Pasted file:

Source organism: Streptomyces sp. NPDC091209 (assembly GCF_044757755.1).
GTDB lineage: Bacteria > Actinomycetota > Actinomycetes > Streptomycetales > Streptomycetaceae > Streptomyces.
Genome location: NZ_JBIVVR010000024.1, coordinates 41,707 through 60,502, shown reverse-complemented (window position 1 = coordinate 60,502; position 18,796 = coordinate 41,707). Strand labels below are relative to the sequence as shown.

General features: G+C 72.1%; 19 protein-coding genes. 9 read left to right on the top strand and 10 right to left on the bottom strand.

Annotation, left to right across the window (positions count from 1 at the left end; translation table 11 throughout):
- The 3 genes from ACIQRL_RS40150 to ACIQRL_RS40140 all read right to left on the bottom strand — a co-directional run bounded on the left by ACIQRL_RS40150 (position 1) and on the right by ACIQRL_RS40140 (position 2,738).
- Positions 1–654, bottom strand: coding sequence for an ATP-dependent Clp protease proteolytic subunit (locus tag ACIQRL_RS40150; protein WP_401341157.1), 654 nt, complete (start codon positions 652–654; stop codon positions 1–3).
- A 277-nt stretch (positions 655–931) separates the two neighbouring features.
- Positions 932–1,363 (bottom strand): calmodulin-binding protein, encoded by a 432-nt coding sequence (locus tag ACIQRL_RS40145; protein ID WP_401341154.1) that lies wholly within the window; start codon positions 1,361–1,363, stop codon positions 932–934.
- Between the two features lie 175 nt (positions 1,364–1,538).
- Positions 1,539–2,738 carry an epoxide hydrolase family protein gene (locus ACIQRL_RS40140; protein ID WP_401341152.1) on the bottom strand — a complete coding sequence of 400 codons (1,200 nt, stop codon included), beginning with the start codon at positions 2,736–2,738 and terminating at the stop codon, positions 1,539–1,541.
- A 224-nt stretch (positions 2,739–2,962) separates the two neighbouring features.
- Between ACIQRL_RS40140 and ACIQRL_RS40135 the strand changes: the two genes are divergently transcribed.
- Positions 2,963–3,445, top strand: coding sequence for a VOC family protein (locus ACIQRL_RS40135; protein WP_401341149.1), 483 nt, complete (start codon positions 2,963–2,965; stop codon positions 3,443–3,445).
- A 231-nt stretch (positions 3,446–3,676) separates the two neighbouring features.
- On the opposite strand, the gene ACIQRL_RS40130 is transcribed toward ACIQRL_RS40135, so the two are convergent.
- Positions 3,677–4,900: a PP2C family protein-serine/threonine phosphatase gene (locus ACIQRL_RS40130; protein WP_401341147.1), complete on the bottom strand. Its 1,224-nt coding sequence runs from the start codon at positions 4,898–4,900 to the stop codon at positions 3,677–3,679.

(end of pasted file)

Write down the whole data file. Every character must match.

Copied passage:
Source organism: Streptomyces sp. NPDC091209 (assembly GCF_044757755.1).
GTDB lineage: Bacteria > Actinomycetota > Actinomycetes > Streptomycetales > Streptomycetaceae > Streptomyces.
Genome location: NZ_JBIVVR010000024.1, coordinates 41,707 through 60,502, shown reverse-complemented (window position 1 = coordinate 60,502; position 18,796 = coordinate 41,707). Strand labels below are relative to the sequence as shown.

General features: G+C 72.1%; 19 protein-coding genes. 9 read left to right on the top strand and 10 right to left on the bottom strand.

Annotation, left to right across the window (positions count from 1 at the left end; translation table 11 throughout):
- The 3 genes from ACIQRL_RS40150 to ACIQRL_RS40140 all read right to left on the bottom strand — a co-directional run bounded on the left by ACIQRL_RS40150 (position 1) and on the right by ACIQRL_RS40140 (position 2,738).
- Positions 1–654, bottom strand: coding sequence for an ATP-dependent Clp protease proteolytic subunit (locus tag ACIQRL_RS40150; protein WP_401341157.1), 654 nt, complete (start codon positions 652–654; stop codon positions 1–3).
- A 277-nt stretch (positions 655–931) separates the two neighbouring features.
- Positions 932–1,363 (bottom strand): calmodulin-binding protein, encoded by a 432-nt coding sequence (locus tag ACIQRL_RS40145; protein ID WP_401341154.1) that lies wholly within the window; start codon positions 1,361–1,363, stop codon positions 932–934.
- Between the two features lie 175 nt (positions 1,364–1,538).
- Positions 1,539–2,738 carry an epoxide hydrolase family protein gene (locus ACIQRL_RS40140; protein ID WP_401341152.1) on the bottom strand — a complete coding sequence of 400 codons (1,200 nt, stop codon included), beginning with the start codon at positions 2,736–2,738 and terminating at the stop codon, positions 1,539–1,541.
- A 224-nt stretch (positions 2,739–2,962) separates the two neighbouring features.
- Between ACIQRL_RS40140 and ACIQRL_RS40135 the strand changes: the two genes are divergently transcribed.
- Positions 2,963–3,445, top strand: coding sequence for a VOC family protein (locus ACIQRL_RS40135; protein WP_401341149.1), 483 nt, complete (start codon positions 2,963–2,965; stop codon positions 3,443–3,445).
- A 231-nt stretch (positions 3,446–3,676) separates the two neighbouring features.
- On the opposite strand, the gene ACIQRL_RS40130 is transcribed toward ACIQRL_RS40135, so the two are convergent.
- Positions 3,677–4,900: a PP2C family protein-serine/threonine phosphatase gene (locus ACIQRL_RS40130; protein WP_401341147.1), complete on the bottom strand. Its 1,224-nt coding sequence runs from the start codon at positions 4,898–4,900 to the stop codon at positions 3,677–3,679.